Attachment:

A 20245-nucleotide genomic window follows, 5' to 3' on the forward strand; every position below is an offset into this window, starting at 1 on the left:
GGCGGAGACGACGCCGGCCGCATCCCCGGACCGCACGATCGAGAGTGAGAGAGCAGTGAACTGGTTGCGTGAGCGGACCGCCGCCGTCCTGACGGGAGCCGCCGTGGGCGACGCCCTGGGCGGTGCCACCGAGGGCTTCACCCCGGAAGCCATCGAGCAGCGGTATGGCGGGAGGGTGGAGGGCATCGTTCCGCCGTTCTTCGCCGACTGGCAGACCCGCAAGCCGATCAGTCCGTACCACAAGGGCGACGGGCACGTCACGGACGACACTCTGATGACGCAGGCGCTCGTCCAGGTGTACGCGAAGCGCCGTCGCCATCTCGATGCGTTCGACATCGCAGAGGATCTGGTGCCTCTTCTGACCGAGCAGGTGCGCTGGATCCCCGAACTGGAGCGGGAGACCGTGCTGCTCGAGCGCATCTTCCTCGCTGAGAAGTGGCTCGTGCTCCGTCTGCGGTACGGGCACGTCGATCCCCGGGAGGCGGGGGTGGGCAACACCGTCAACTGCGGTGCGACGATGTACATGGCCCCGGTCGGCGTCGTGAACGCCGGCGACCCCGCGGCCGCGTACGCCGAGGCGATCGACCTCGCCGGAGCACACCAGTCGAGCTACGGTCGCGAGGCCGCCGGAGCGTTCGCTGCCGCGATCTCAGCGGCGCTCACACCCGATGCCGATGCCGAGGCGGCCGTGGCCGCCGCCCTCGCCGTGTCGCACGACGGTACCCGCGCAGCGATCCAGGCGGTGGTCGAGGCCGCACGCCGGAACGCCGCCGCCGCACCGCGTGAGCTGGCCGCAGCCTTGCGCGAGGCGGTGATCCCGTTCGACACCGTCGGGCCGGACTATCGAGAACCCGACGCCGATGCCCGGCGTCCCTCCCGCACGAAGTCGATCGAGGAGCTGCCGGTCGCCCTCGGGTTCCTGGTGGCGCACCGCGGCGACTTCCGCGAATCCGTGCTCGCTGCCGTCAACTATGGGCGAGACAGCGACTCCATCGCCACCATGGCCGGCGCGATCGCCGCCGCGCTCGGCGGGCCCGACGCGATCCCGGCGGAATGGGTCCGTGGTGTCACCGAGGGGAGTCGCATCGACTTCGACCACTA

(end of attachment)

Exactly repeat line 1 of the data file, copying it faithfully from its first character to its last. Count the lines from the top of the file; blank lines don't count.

A 20245-nucleotide genomic window follows, 5' to 3' on the forward strand; every position below is an offset into this window, starting at 1 on the left: